State Councilor and Foreign Minister Wang Yi also underscored China's concrete actions in its climate fight, saying that China is not only a serious-minded and responsible participant in the process of tackling climate change, but also, more importantly, a doer that keeps feet on the ground.
In addition to policy initiatives already rolled out to support the climate actions, the nation is vigorously developing renewable energy, with 15 of the world's top 20 photovoltaic companies and all of the top five being Chinese, he told Spain's Foreign Minister Jose Manuel Albares Bueno in a meeting via video link last week.
He added that seven of the world's top 10 wind power companies are Chinese, and the nation has phased out 120 million kilowatts of installed coal-fired power generation capacity during the past decade, more than the United Kingdom's existing total installed capacity.
China has topped the global new-energy vehicle market since 2015, and the nation's forest coverage rose sharply, from a mere 8.6 percent in 1949 to 23.04 percent by the end of 2020, according to official statistics.
Wang stressed that going green will not happen overnight but should be planned scientifically and pursued in an orderly and progressive fashion.
The nation's challenges in transitioning to green energy were highlighted in a wide-ranging power shortage in September and last month, which even resulted in outages in residential communities and hospitals in parts of Northeast China.
He Yun, an associate professor at Hunan University, who has closely followed the climate crisis, said China has pledged to achieve carbon neutrality only 30 years after its carbon emissions peak — a much shorter span than the European Union, United States, and Japan.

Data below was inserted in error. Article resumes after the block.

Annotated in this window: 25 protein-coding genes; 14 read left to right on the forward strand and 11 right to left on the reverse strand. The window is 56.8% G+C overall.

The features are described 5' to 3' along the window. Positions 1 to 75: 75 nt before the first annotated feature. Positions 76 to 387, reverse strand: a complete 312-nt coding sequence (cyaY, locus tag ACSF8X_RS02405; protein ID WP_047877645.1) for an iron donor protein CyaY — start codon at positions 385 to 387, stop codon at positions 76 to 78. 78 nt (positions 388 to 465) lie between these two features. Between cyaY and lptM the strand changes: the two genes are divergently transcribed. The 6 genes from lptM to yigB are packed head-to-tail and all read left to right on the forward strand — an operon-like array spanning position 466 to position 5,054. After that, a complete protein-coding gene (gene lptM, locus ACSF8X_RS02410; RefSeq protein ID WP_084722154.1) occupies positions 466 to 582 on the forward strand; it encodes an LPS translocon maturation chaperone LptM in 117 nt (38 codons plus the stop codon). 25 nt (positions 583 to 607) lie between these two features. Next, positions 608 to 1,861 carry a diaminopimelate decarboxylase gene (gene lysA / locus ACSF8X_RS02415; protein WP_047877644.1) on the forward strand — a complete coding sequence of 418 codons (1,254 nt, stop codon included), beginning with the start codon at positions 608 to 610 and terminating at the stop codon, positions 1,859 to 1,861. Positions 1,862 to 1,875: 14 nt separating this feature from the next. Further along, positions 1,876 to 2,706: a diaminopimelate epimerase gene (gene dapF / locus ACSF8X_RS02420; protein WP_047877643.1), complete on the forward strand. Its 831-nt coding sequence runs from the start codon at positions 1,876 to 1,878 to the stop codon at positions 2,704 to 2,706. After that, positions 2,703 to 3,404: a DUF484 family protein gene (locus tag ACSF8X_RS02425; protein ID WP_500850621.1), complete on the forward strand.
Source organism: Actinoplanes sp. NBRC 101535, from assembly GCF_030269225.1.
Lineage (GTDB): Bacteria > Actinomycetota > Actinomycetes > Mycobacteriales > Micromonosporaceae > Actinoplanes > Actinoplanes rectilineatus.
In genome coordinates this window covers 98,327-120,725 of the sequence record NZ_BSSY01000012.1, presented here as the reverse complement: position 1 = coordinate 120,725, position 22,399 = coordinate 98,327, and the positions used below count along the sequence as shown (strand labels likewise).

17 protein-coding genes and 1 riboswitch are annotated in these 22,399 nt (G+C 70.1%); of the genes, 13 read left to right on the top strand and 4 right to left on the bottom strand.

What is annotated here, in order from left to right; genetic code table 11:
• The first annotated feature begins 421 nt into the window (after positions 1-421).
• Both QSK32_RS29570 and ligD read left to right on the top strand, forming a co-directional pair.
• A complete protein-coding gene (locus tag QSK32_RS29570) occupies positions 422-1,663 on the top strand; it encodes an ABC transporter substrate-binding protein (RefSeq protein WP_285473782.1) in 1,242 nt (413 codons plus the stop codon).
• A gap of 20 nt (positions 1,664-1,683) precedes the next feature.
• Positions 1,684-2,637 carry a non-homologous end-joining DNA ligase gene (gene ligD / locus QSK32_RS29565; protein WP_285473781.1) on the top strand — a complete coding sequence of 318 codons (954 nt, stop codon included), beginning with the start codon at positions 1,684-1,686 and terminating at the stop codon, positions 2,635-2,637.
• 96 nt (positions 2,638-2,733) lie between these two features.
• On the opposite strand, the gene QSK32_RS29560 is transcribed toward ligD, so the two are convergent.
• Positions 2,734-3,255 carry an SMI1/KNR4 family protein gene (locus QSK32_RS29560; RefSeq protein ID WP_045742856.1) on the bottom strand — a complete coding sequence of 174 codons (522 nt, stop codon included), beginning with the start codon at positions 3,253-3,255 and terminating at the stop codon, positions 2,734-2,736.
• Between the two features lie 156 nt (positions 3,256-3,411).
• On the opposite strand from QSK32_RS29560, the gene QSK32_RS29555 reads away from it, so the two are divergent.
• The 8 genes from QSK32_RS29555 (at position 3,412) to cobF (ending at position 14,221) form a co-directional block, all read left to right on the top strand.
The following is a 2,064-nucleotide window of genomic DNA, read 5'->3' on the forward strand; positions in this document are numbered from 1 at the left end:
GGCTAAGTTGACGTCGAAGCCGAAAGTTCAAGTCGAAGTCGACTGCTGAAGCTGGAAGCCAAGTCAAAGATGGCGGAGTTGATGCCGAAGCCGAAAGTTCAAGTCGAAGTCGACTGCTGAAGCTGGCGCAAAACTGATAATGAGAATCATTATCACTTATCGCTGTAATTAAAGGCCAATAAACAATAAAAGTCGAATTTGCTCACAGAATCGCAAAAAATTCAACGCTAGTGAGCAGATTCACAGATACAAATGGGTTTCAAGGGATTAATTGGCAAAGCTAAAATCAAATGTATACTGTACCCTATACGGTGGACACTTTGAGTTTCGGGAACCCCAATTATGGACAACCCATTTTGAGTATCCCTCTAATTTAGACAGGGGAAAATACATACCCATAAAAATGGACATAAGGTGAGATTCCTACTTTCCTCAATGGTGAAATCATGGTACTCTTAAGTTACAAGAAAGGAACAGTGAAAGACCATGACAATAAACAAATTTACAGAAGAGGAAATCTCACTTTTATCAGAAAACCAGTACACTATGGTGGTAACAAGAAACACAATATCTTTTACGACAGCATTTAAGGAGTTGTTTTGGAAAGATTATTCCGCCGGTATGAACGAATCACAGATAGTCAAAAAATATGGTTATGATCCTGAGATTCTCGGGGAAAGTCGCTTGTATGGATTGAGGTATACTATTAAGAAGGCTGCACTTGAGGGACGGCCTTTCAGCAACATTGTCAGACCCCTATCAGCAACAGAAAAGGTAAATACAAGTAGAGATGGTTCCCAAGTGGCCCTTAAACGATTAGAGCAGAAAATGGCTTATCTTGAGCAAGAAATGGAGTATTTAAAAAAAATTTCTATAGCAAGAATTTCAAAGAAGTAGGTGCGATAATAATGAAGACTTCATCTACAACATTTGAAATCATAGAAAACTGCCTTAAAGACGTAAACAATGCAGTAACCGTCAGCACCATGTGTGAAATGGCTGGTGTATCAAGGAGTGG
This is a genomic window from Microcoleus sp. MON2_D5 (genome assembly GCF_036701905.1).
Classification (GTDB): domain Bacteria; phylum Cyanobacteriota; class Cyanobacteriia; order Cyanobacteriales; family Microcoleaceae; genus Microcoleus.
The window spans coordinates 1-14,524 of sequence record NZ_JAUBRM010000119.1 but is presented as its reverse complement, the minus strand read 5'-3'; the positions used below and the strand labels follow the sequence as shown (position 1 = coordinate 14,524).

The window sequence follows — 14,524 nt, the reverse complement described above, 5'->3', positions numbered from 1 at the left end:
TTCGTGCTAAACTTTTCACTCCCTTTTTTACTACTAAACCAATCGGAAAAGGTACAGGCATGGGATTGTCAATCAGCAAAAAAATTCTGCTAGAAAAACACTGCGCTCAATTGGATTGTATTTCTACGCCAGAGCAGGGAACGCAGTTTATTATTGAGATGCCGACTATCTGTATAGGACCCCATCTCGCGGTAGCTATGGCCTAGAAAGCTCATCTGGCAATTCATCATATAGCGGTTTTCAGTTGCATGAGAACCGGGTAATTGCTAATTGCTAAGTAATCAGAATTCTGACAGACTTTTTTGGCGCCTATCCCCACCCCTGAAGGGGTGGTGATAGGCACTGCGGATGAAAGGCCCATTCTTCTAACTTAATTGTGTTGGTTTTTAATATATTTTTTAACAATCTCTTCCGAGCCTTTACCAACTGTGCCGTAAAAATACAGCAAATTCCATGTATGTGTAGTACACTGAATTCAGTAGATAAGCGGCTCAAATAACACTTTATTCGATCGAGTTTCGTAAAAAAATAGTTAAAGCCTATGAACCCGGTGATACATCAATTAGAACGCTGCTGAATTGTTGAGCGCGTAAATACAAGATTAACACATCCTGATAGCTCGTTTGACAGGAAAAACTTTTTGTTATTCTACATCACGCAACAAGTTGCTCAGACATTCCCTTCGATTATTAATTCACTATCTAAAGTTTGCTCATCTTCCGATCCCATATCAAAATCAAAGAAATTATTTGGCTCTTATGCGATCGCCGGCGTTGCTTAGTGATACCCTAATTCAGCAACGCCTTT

"This would call for the world's fastest-growing economy to cut its economy from fossil fuels, and accelerate its clean-energy investments at a pace few had dared believe was possible," she said.
Other analysts said China's climate ambitions were fully demonstrated in its 14th Five-Year Plan (2021-25), which stipulated that the nation must cut energy consumption per unit of GDP by 13.5 percent, and carbon dioxide emissions per unit of GDP by 18 percent, in the next five years.
"Six of the eight binding targets in the 14th Five-Year Plan are related to the environment. That shows a strong emphasis from the central government on the climate targets. It will also give people confidence in China's all-out efforts over reaching these goals," said Dimitri De Boer, chief representative for China of environmental law organization ClientEarth, and team leader of the EU-China Environment Project.
De Boer noted that China's economy has had a strong reliance on carbon-intensive sectors, and the nation's economy is now faced with downside pressure, which has brought about greater challenges to carbon reduction efforts.
"Despite the challenges, the nation has brought the approvals of programs with high energy consumption and high emissions under effective policy control, and the overall carbon emission appear to be reaching a plateau," he said.
He added that China's "1+N" climate action plan has set a strong, overarching policy framework for the peaking, and subsequent constant reductions, of carbon emissions, and the nation must prioritize efforts to bring all key stakeholders, including local governments, businesses, and the public, on board going forward.
"There is a need for greater public awareness of the climate crisis, so that the whole society can take part in the transformation," he said.